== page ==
Can Probiotics Help Clear HPV? What the Research Tells Us

HPV and Probiotics

The human papilloma virus (HPV) is the most common sexually transmitted infection in the U.S. Unfortunately, women are disproportionally affected by HPV. Not only is the risk of acquiring the infection extremely high (by age 50, 4 out of every 5 women will be infected at one point in their lives), but high-risk strains of the virus are also the cause of most cervical cancers.

Fortunately, HPV infections usually don’t cause any health problems. In fact, 9 out of 10 cases suppress spontaneously within two years through a natural immune response that’s not yet completely understood. However, the remaining cases can persist, potentially developing into genital warts or precancerous lesions.

Researchers are looking into ways to boost the body’s immune response to help more people suppress HPV naturally. One of the most promising areas of study in recent years has focused on probiotics.

Limitations in HPV Prevention

It wasn’t until the 1980s that the link between cervical cancer and HPV was made by German virologist Harald zur Hausen, who would go on to win a Nobel Prize for his work in 2008. In the years following his discovery, Pap smear screenings and the HPV vaccines helped to decrease the rates of cervical cancer. However, there are limitations to these preventative measures.

Vaccine accessibility also needs to improve, especially in developing countries.

Furthermore, there is no standard of care for HPV infection, including for patients with low-grade cervical lesions. In the absence of a drug or other measure to treat HPV infections, there’s been an increased interest in finding ways to help the body clear the virus.

Looking to Vaginal Microbiota for Answers

The vaginal microbiome may hold some answers as to why the body is able to clear most HPV infections on its own. Also known as vaginal flora or vaginal microbiota, this microbiome is composed of bacterial cells.

The microbiome is closely linked with female reproductive tract health. When the system is in a healthy or “balanced” state, it’s dominated by good bacteria like Lactobacillus crispatusLactobacillus gasseri and Lactobacillus jensenii. When it’s out of balance, however, the risk of certain urogenital conditions(like urinary tract infections, yeast infections, bacterial vaginosis (BV), and sexually transmitted infections) can increase.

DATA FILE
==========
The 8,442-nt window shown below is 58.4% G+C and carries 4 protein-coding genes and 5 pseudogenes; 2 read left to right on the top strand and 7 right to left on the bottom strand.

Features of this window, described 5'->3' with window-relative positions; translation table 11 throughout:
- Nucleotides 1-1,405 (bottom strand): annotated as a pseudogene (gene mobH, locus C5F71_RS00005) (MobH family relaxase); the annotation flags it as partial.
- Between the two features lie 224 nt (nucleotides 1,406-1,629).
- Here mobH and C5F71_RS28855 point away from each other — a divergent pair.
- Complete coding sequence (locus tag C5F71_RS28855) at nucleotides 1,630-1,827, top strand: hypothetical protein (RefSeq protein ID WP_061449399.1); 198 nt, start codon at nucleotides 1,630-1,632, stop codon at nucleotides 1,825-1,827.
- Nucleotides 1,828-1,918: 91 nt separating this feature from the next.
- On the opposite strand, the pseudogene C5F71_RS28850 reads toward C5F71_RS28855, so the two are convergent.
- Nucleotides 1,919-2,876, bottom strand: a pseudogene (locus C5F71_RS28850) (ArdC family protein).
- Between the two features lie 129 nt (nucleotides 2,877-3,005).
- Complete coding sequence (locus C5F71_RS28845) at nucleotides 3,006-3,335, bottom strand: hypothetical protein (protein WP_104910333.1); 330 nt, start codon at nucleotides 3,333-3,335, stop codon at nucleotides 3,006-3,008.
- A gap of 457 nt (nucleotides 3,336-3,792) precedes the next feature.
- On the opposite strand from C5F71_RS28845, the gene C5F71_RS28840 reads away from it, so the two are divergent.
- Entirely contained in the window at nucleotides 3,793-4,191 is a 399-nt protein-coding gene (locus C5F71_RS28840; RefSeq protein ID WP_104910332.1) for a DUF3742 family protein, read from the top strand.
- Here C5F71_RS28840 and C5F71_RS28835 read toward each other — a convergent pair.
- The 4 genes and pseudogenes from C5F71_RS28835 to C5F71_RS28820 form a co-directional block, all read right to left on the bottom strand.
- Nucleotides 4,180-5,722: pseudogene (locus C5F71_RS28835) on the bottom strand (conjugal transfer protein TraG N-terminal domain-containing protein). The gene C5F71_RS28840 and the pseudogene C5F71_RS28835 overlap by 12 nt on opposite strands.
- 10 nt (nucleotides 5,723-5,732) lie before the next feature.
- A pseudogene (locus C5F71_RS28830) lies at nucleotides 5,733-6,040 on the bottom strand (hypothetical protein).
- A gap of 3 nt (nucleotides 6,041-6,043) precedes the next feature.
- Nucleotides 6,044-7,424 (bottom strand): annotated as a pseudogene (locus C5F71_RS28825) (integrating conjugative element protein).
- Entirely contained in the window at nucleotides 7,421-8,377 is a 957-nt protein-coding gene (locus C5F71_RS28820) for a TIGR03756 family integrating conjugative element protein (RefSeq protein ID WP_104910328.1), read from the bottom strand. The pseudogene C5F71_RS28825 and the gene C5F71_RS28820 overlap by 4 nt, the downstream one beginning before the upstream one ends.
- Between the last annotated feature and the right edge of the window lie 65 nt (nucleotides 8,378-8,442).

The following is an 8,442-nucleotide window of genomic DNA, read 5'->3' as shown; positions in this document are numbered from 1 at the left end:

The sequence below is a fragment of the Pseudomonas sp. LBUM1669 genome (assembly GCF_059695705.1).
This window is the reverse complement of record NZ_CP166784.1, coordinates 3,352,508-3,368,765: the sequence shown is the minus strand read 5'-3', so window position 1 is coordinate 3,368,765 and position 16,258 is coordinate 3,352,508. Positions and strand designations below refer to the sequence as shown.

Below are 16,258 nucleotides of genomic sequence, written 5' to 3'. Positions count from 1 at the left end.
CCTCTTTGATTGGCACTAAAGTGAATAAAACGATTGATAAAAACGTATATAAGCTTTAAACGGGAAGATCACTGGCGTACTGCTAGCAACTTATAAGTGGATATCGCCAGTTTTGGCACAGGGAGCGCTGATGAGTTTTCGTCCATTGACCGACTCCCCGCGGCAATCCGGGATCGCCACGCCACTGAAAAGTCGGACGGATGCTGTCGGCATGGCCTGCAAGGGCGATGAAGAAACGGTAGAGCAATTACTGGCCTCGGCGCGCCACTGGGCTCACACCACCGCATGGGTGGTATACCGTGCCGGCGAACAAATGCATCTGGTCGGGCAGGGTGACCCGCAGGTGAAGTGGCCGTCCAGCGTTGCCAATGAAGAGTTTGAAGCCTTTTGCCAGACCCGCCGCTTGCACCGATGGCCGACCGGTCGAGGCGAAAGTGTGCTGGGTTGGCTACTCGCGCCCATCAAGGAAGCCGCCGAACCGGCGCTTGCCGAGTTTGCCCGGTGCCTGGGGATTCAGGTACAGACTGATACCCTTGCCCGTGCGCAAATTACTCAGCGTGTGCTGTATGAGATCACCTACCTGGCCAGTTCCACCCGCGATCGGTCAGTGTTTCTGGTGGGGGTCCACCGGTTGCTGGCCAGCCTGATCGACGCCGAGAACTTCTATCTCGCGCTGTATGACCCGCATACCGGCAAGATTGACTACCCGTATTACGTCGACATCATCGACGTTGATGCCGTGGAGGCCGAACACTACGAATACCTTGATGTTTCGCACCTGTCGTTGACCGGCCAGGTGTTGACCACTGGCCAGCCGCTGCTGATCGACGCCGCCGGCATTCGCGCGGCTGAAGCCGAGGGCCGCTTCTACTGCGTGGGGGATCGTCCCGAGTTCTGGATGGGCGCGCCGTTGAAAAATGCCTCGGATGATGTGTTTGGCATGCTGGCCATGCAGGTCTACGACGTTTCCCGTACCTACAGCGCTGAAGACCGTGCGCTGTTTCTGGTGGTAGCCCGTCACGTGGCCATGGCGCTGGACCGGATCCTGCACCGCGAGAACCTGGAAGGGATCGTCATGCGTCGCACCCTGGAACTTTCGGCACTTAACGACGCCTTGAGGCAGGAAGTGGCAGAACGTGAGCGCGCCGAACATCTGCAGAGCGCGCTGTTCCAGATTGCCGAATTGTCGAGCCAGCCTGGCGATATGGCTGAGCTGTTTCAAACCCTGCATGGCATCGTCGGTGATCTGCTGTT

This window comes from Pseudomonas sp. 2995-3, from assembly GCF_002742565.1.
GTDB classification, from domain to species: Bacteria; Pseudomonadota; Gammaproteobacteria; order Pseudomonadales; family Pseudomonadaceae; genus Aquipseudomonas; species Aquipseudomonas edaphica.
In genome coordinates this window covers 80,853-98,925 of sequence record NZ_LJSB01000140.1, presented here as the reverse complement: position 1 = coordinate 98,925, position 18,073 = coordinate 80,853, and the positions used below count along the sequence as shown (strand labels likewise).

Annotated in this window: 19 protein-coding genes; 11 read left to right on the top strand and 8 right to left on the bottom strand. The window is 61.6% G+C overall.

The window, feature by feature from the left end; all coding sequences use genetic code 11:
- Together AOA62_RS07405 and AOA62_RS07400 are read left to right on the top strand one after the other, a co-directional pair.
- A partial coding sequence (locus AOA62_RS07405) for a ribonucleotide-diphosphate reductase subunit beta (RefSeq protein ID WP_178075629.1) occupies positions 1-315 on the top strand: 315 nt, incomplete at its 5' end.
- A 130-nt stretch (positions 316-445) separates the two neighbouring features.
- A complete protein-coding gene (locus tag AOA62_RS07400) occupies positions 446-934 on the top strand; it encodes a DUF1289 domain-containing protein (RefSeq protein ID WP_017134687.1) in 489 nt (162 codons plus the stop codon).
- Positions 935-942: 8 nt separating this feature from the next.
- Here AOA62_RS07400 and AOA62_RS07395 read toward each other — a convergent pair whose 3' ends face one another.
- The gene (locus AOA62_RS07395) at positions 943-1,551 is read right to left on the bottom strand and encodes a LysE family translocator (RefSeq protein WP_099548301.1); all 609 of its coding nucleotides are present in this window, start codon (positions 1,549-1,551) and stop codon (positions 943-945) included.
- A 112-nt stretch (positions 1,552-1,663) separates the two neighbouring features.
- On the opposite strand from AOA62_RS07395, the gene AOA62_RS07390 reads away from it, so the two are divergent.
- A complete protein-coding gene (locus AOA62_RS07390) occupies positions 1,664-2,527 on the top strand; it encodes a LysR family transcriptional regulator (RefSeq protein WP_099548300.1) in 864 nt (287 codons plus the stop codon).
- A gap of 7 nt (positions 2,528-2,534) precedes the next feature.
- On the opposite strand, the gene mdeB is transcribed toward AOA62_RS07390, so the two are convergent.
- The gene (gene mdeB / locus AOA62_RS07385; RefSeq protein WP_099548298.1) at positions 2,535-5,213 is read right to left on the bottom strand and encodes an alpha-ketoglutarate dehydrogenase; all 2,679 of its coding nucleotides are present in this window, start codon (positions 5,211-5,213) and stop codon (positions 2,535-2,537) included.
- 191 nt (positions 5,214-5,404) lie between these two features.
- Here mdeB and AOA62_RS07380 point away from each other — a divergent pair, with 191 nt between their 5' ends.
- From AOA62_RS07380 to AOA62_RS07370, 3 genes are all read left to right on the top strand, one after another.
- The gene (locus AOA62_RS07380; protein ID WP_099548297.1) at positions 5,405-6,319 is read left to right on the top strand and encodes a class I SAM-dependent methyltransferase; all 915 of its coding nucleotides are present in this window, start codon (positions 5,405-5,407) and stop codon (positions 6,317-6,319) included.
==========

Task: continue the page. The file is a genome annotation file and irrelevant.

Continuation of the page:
A number of factors can influence an individual’s vaginal microbiome, including:

  • Birth control: Oral contraceptives and intrauterine devices (IUDs) that contain estrogen and/or progesterone appear to help boost the strength of the vaginal microbiome.
  • Sex: Recent vaginal intercourse can affect the levels of bacteria in an individual’s microbiome.
  • Douching: Vaginal douching can weaken the vaginal microbiome, increasing the risk of infection.
  • Smoking habits: Smoking cigarettes is linked to negative effects on the vaginal microbiome.
  • Genetics: There are certain commonalities in bacteria levels among people of the same ethnicity.

When it comes to HPV, there is a significant amount of research that indicates a close relationship between vaginal microbiome health and the risk of HPV persistence. When there is a loss of beneficial bacteria in the microbiome, a number of things are more likely to occur:

  1. Increased risk of acquiring an infection
  2. Higher levels of replication and shedding of viral particles
  3. Decrease in production of protective cervical mucus
  4. Increase in inflammation

Each of these factors can help drive infection, thereby making it easier for HPV to persist and harder for the body to clear it naturally.